• The link established between SSR and peace agreements can prove to be problematic if viewed from an overly holistic approach. Although it is important that peace agreements take into consideration the need for post-conflict security sector reforms, it is crucial nonetheless that SSR processes are not limited to provisions laid out in said agreements. Furthermore, progress in SSR processes should not be restricted or measured by the implementation of peace agreement provisions alone. More often, SSR processes must go well beyond the terms set out in these agreements, precisely due to the fact that the crises have erupted partly as a result of the dire state of the security apparatus, leading to political turmoil (in the form of military coups, which in themselves add to the meltdown of the chain of command), devastating military defeats to armed movements or terrorist groups, and the inability to fight against organised crime, especially on a policing and judiciary level

 

  • The skills and credibility of actors on the ground, whether national stakeholders or external partners, should not be underestimated, nor should the nature and magnitude of the issues they must resolve on a daily basis. The lessons learned from SSR processes reflect the constant need to find a delicate balance so as to avoid causing frustration or feelings of alienation among the involved players. In this regard, it is important to properly gauge the types of difficulties that may arise as a result of the adopted guidelines[3].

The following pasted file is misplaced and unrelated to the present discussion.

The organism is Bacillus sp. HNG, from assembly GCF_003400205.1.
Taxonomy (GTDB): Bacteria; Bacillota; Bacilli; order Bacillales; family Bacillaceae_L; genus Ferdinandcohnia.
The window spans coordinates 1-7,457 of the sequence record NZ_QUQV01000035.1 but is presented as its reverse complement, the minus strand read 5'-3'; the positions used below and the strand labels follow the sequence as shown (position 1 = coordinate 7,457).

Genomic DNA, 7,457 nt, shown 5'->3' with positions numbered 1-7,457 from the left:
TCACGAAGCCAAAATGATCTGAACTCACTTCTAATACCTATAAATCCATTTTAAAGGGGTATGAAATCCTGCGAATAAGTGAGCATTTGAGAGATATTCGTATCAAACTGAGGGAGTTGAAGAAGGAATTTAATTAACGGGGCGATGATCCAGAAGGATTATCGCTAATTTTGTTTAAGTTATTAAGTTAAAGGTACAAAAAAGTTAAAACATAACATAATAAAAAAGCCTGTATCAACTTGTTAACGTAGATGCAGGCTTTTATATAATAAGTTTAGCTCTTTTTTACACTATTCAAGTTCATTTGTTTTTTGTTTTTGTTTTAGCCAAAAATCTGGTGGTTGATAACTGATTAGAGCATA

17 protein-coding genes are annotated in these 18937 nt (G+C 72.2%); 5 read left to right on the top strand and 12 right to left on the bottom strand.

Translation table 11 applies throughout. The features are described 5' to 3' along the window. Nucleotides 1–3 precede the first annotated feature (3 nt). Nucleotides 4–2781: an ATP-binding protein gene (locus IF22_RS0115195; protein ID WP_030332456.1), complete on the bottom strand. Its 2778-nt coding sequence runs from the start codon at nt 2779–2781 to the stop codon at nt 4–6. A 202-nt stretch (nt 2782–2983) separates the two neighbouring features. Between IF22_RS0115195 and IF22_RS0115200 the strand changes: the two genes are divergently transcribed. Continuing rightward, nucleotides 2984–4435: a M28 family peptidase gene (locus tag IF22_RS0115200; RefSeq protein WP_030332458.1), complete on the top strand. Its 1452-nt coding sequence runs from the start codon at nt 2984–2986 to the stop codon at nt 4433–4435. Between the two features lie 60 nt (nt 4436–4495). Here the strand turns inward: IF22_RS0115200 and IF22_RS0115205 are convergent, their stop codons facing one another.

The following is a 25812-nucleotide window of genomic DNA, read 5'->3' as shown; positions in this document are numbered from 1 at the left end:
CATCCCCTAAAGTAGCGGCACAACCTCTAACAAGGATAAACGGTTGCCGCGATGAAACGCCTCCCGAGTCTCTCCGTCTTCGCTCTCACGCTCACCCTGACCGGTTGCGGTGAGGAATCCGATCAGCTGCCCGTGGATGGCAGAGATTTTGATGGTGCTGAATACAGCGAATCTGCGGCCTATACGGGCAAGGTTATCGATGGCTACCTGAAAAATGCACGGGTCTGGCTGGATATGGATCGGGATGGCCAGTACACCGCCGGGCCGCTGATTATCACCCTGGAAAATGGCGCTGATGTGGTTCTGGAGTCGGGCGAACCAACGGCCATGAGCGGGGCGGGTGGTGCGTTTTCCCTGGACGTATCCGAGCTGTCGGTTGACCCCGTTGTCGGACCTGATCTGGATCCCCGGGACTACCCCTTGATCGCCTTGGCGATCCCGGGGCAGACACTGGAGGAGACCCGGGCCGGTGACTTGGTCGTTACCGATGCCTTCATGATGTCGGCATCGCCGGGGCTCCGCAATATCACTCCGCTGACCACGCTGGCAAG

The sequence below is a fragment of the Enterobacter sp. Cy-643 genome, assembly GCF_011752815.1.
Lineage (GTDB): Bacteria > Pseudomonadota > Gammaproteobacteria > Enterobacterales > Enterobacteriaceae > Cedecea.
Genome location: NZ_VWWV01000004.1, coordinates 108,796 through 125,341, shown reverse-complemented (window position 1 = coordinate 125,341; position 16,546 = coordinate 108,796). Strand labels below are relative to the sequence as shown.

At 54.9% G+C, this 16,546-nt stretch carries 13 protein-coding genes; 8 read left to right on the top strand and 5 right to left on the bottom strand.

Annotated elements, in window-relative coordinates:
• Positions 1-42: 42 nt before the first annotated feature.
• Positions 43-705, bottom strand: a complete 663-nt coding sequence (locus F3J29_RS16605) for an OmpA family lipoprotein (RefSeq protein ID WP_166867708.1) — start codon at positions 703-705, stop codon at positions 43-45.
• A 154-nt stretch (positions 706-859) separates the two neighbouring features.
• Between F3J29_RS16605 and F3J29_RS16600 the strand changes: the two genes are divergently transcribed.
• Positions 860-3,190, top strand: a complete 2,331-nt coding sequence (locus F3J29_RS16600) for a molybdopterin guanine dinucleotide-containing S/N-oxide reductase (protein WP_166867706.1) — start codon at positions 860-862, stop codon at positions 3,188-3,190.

• The success of SSR efforts depends in large part on the handling of DDR processes, which have become increasingly more complex in light of shifting conflict dynamics. Whereas in the 1990s or early 2000s the waves of former combatants were made up of rebels fighting against the State, today this integration is more likely to involve movements that also brutally target civilian populations, whether through terrorist acts, religious abuses or assaults rooted in communalism. Another problem that seems to have arisen is the reintegration of former rebels who have since abandoned their cause to join new armed movements in vast numbers.

 

  • Government investments in African countries undertaking an SSR process is undeniable from a financial perspective (for example, Mali has invested nearly 12% of its GDP in the LOPM) as well as from an institutional perspective (establishment of necessary bodies or forums). This becomes less evident, however, from a perspective of political commitment.